BuzzFeed editor-in-chief Ben Smith detailed their reasoning behind the publication in a letter to staff, which he then shared on Twitter:
The publication of the document has provoked an online debate on social media about the ethics of BuzzFeed’s decision. Indeed, it quickly transpired that quite a few journalists had seen the allegations before. The document had been referenced by journalist David Corn in a Mother Jones article in October, but that report contained no specific details.
After the news broke overnight, Mr Corn said he “could not confirm the allegations” and “even Donald Trump deserves journalistic fairness”.
3. I accurately characterized the memos-this is important stuff-but didn't publish details. Even Donald Trump deserves journalistic fairness— David Corn (@DavidCornDC) January 11, 2017
Victoria Jones, chief White House correspondent with Talk Radio News in the US, told Newstalk Breakfast: "Most news outlets are thrashing BuzzFeed's decision to publish it, because it is unverified. Many news outlets and journalists had this information before the election, and really good journalists chose not to go with this because they were verifying it. Intelligence had this, and they were verifying it.”
David Heath of USA Today suggested the way the document was published was “not how journalism works”.
Not how journalism works: Here's a thing that might or might not be true, without supporting evidence; decide for yourself if it's legit.— Brad Heath (@bradheath) January 10, 2017
There is certainly an argument that the document is in the public interest, but it also marks a breach of long-established journalistic norms. President-elect Trump criticised the allegations as “fake news” and a “total political witch hunt”.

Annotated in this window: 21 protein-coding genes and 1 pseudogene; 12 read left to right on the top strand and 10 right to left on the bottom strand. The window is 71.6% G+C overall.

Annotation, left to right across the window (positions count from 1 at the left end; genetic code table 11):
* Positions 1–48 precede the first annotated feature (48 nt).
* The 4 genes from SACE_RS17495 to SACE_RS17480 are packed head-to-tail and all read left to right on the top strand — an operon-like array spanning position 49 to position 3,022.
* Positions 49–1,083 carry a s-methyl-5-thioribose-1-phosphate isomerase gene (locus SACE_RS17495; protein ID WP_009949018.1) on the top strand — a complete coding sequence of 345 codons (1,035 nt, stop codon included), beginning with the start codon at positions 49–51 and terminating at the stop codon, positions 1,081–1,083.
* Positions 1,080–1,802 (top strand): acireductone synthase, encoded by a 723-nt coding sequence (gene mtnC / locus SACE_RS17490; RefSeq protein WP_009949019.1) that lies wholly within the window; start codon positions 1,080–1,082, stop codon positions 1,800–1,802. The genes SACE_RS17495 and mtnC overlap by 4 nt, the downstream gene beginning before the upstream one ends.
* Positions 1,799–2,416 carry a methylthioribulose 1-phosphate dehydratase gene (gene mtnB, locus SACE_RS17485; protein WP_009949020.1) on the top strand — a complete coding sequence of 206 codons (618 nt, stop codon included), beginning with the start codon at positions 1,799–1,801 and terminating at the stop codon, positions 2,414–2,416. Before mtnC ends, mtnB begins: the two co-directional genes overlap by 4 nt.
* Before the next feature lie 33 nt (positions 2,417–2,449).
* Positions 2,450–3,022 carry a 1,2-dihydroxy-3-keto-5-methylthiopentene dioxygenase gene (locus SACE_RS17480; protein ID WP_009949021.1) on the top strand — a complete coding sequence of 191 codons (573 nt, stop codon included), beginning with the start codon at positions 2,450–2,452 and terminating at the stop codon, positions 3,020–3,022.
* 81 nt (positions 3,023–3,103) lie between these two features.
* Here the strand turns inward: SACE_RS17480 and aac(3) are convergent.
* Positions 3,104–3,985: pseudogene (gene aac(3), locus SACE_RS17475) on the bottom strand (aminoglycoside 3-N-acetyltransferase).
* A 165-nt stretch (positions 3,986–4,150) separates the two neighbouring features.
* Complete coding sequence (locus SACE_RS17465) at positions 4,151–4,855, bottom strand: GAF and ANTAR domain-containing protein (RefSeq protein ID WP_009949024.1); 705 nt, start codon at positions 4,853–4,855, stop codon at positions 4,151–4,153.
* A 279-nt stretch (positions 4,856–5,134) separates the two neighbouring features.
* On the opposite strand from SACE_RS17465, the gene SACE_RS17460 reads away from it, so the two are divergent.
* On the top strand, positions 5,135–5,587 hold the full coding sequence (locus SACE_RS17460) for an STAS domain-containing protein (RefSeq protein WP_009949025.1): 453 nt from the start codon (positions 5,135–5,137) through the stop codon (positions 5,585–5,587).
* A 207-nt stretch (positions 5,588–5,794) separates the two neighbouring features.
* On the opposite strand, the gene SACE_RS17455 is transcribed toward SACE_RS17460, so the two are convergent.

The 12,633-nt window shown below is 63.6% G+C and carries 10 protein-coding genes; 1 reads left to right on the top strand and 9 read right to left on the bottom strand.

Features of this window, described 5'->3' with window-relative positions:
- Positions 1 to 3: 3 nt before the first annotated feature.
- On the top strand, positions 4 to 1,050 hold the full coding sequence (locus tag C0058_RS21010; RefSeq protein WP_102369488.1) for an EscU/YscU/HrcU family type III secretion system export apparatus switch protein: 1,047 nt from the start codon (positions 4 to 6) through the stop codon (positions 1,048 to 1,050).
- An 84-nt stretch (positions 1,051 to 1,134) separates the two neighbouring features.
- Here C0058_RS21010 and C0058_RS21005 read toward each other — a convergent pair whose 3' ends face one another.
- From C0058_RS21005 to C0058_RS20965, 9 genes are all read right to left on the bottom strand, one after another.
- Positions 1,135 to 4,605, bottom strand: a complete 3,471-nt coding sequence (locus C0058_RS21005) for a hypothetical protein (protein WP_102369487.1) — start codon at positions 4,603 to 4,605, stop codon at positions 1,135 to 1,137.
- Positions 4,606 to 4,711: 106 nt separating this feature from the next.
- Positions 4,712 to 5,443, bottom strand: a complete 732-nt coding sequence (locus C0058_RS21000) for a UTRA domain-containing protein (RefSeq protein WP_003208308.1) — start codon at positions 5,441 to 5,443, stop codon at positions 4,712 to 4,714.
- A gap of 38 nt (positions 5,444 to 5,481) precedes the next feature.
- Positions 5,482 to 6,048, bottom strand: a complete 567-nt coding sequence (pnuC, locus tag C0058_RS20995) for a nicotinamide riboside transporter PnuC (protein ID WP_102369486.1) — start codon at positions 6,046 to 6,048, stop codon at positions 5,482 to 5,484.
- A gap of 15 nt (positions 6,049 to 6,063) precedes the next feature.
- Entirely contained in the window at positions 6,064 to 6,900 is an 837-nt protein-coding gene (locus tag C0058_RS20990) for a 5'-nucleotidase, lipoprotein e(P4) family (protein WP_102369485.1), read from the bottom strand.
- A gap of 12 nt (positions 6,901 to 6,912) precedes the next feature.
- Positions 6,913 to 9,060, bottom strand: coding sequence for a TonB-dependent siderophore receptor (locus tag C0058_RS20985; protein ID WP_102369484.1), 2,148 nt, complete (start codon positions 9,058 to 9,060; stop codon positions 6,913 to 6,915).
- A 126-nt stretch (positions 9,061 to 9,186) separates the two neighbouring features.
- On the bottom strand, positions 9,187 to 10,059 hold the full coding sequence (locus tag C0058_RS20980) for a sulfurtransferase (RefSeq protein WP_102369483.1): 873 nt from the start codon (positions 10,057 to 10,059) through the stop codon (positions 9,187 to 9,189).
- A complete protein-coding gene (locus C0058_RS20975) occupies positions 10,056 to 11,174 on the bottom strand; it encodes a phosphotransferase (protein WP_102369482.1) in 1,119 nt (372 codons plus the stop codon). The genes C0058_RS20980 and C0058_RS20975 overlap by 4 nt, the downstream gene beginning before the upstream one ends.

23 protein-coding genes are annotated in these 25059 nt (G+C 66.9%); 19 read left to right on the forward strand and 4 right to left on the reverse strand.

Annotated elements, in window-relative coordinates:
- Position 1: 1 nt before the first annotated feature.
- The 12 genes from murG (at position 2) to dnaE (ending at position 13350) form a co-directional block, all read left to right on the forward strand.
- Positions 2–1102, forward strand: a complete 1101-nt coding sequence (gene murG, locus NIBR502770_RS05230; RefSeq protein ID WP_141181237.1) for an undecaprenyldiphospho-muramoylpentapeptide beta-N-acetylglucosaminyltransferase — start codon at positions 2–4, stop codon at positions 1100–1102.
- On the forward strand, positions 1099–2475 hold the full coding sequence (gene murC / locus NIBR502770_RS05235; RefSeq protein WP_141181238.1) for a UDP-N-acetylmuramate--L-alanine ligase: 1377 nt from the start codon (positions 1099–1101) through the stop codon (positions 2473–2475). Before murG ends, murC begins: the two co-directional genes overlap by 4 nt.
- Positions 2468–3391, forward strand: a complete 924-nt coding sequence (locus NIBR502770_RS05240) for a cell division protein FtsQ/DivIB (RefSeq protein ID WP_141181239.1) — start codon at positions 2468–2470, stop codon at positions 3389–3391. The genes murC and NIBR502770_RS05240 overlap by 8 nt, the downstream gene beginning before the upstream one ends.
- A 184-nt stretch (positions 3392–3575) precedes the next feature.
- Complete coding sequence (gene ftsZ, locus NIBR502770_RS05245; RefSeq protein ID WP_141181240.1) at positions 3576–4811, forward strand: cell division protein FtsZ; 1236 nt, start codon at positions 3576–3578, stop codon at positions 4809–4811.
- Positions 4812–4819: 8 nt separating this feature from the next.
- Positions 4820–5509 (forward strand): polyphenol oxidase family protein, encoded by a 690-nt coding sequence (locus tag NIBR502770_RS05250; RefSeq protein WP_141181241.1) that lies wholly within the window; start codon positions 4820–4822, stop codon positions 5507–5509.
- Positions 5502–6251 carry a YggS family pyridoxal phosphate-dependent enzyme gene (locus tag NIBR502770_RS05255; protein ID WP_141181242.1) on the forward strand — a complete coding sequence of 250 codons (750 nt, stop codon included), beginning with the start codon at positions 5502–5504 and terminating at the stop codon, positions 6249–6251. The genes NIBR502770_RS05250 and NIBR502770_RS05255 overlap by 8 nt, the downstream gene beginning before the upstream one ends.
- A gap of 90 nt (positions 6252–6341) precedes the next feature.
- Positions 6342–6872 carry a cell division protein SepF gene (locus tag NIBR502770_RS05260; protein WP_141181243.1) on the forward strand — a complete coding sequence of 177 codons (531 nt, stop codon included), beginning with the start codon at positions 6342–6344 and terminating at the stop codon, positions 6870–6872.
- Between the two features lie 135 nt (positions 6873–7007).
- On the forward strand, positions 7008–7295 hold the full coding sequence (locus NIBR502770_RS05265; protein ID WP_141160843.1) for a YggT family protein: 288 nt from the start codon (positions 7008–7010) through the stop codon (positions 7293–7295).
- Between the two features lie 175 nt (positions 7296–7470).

I win an election easily, a great "movement" is verified, and crooked opponents try to belittle our victory with FAKE NEWS. A sorry state!— Donald J. Trump (@realDonaldTrump) January 11, 2017
The debate about ‘fake news’ has been extremely heated in recent months, with both dubious and respected media outlets facing accusations of manufacturing or distorting stories. The latest incidents highlight how murky the waters have become - whether it’s an intelligence report that makes explosive claims with little evidence, or an unsubstantiated document becoming one of the major news stories of recent months.
These stories can also easily be exaggerated or distorted as they're reported and re-reported on by different outlets, especially ones that may have a particular partisan or ideological slant.
Many people will want to or already believe these reports are true, and that includes politicians and voters from both sides of the mainstream US political spectrum. Certainly in the case of the intelligence service report published last week, there is a classified report circulating among authorised US officials that may well contain more substantial evidence of the claims contained within the 'public' release.
But it’s also important to approach these sort of stories with an extremely critical eye, especially the newly-published dossier. After all, the allegations contained within could potentially have major consequences.
We’re living in tense and deeply divisive times, and these recent incidents highlight the need to not let emotion and speculation replace a critical eye and proper, substantiated evidence & reporting.